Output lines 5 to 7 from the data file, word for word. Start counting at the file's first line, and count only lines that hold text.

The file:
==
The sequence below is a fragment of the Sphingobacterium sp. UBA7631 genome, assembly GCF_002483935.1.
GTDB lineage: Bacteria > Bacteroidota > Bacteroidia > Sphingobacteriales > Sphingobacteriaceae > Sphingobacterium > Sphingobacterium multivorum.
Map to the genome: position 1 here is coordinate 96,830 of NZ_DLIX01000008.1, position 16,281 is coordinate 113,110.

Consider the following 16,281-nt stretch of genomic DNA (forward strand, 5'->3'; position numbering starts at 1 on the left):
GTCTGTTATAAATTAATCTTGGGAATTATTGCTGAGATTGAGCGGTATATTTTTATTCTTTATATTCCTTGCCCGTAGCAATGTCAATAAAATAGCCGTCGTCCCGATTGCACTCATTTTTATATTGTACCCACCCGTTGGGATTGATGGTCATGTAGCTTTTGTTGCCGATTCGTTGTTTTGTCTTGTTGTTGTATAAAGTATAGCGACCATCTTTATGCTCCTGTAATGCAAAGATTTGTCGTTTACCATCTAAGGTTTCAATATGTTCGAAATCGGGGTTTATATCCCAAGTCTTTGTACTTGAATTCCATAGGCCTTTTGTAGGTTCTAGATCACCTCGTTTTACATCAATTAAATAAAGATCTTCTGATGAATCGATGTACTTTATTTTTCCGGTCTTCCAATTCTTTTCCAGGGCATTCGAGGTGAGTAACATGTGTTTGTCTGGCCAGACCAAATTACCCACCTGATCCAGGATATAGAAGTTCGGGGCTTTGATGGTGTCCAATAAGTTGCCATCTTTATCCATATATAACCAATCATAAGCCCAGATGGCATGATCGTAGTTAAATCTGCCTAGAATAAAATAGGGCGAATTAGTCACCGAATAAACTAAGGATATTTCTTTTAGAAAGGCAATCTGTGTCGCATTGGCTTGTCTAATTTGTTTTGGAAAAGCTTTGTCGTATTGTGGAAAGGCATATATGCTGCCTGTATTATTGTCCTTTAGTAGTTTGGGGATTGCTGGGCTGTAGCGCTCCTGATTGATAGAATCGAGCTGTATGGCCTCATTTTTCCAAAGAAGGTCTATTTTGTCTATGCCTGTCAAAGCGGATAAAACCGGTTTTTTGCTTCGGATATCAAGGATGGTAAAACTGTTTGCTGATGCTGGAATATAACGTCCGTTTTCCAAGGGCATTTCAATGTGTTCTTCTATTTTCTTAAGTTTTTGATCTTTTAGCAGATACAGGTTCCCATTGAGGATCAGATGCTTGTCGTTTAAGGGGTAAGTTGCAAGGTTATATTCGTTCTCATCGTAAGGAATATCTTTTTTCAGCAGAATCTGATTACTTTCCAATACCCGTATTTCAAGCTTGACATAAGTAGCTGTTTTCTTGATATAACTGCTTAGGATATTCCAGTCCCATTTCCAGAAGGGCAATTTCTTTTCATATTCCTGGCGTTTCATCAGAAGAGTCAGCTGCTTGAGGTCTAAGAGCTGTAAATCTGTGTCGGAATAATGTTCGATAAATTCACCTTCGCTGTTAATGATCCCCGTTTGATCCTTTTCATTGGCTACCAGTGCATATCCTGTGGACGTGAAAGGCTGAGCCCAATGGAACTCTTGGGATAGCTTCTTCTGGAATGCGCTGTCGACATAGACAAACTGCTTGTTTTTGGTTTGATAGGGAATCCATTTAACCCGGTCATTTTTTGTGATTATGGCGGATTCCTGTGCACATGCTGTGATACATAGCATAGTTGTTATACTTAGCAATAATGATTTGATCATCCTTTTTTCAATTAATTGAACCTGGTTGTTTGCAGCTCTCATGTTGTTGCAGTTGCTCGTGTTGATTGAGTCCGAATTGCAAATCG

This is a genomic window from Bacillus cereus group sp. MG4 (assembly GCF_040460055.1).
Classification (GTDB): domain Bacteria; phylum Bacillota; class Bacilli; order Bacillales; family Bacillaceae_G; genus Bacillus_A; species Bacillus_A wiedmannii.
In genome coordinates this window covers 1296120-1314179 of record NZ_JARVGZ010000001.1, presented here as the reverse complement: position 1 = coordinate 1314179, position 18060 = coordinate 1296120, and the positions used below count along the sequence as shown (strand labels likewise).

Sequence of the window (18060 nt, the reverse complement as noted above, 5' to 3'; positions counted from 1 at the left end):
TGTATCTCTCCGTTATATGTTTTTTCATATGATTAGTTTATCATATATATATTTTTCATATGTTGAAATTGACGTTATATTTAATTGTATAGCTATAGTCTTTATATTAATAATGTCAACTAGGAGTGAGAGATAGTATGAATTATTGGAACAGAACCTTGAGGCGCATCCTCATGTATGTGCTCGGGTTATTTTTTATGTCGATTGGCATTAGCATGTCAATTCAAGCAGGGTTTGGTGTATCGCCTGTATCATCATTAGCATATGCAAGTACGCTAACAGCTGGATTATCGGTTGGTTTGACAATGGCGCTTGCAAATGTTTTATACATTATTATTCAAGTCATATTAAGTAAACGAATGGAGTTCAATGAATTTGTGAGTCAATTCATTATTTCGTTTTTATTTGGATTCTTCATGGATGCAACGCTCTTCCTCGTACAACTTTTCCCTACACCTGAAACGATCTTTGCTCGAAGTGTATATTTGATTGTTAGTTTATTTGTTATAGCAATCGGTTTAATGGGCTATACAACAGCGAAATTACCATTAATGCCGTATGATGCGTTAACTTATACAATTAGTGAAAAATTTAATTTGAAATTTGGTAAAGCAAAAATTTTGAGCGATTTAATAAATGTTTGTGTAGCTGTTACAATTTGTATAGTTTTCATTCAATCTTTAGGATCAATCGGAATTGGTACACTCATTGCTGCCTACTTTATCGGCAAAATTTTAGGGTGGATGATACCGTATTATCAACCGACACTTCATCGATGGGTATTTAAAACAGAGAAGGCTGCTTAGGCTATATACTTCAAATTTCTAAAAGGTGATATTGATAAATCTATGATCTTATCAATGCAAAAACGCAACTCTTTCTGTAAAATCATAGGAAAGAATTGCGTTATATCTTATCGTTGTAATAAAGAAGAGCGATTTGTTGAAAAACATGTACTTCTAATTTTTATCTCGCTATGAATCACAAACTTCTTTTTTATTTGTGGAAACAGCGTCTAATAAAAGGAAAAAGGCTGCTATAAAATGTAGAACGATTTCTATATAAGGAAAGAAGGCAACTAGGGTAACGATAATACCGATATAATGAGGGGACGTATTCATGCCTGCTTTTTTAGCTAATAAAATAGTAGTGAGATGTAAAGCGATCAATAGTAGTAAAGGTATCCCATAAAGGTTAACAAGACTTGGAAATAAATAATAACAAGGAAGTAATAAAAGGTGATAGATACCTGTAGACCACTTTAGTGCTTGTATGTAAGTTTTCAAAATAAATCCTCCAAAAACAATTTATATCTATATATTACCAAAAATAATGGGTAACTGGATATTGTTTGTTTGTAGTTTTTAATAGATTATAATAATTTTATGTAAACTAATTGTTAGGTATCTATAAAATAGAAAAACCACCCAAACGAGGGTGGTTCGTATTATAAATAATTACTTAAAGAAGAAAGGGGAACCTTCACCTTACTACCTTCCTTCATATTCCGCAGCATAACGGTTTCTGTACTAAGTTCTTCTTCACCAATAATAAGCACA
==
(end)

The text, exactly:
GTCTGTTATAAATTAATCTTGGGAATTATTGCTGAGATTGAGCGGTATATTTTTATTCTTTATATTCCTTGCCCGTAGCAATGTCAATAAAATAGCCGTCGTCCCGATTGCACTCATTTTTATATTGTACCCACCCGTTGGGATTGATGGTCATGTAGCTTTTGTTGCCGATTCGTTGTTTTGTCTTGTTGTTGTATAAAGTATAGCGACCATCTTTATGCTCCTGTAATGCAAAGATTTGTCGTTTACCATCTAAGGTTTCAATATGTTCGAAATCGGGGTTTATATCCCAAGTCTTTGTACTTGAATTCCATAGGCCTTTTGTAGGTTCTAGATCACCTCGTTTTACATCAATTAAATAAAGATCTTCTGATGAATCGATGTACTTTATTTTTCCGGTCTTCCAATTCTTTTCCAGGGCATTCGAGGTGAGTAACATGTGTTTGTCTGGCCAGACCAAATTACCCACCTGATCCAGGATATAGAAGTTCGGGGCTTTGATGGTGTCCAATAAGTTGCCATCTTTATCCATATATAACCAATCATAAGCCCAGATGGCATGATCGTAGTTAAATCTGCCTAGAATAAAATAGGGCGAATTAGTCACCGAATAAACTAAGGATATTTCTTTTAGAAAGGCAATCTGTGTCGCATTGGCTTGTCTAATTTGTTTTGGAAAAGCTTTGTCGTATTGTGGAAAGGCATATATGCTGCCTGTATTATTGTCCTTTAGTAGTTTGGGGATTGCTGGGCTGTAGCGCTCCTGATTGATAGAATCGAGCTGTATGGCCTCATTTTTCCAAAGAAGGTCTATTTTGTCTATGCCTGTCAAAGCGGATAAAACCGGTTTTTTGCTTCGGATATCAAGGATGGTAAAACTGTTTGCTGATGCTGGAATATAACGTCCGTTTTCCAAGGGCATTTCAATGTGTTCTTCTATTTTCTTAAGTTTTTGATCTTTTAGCAGATACAGGTTCCCATTGAGGATCAGATGCTTGTCGTTTAAGGGGTAAGTTGCAAGGTTATATTCGTTCTCATCGTAAGGAATATCTTTTTTCAGCAGAATCTGATTACTTTCCAATACCCGTATTTCAAGCTTGACATAAGTAGCTGTTTTCTTGATATAACTGCTTAGGATATTCCAGTCCCATTTCCAGAAGGGCAATTTCTTTTCATATTCCTGGCGTTTCATCAGAAGAGTCAGCTGCTTGAGGTCTAAGAGCTGTAAATCTGTGTCGGAATAATGTTCGATAAATTCACCTTCGCTGTTAATGATCCCCGTTTGATCCTTTTCATTGGCTACCAGTGCATATCCTGTGGACGTGAAAGGCTGAGCCCAATGGAACTCTTGGGATAGCTTCTTCTGGAATGCGCTGTCGACATAGACAAACTGCTTGTTTTTGGTTTGATAGGGAATCCATTTAACCCGGTCATTTTTTGTGATTATGGCGGATTCCTGTGCACATGCTGTGATACATAGCATAGTTGTTATACTTAGCAATAATGATTTGATCATCCTTTTTTCAATTAATTGAACCTGGTTGTTTGCAGCTCTCATGTTGTTGCAGTTGCTCGTGTTGATTGAGTCCGAATTGCAAATCG

This is a genomic window from Bacillus cereus group sp. MG4 (assembly GCF_040460055.1).
Classification (GTDB): domain Bacteria; phylum Bacillota; class Bacilli; order Bacillales; family Bacillaceae_G; genus Bacillus_A; species Bacillus_A wiedmannii.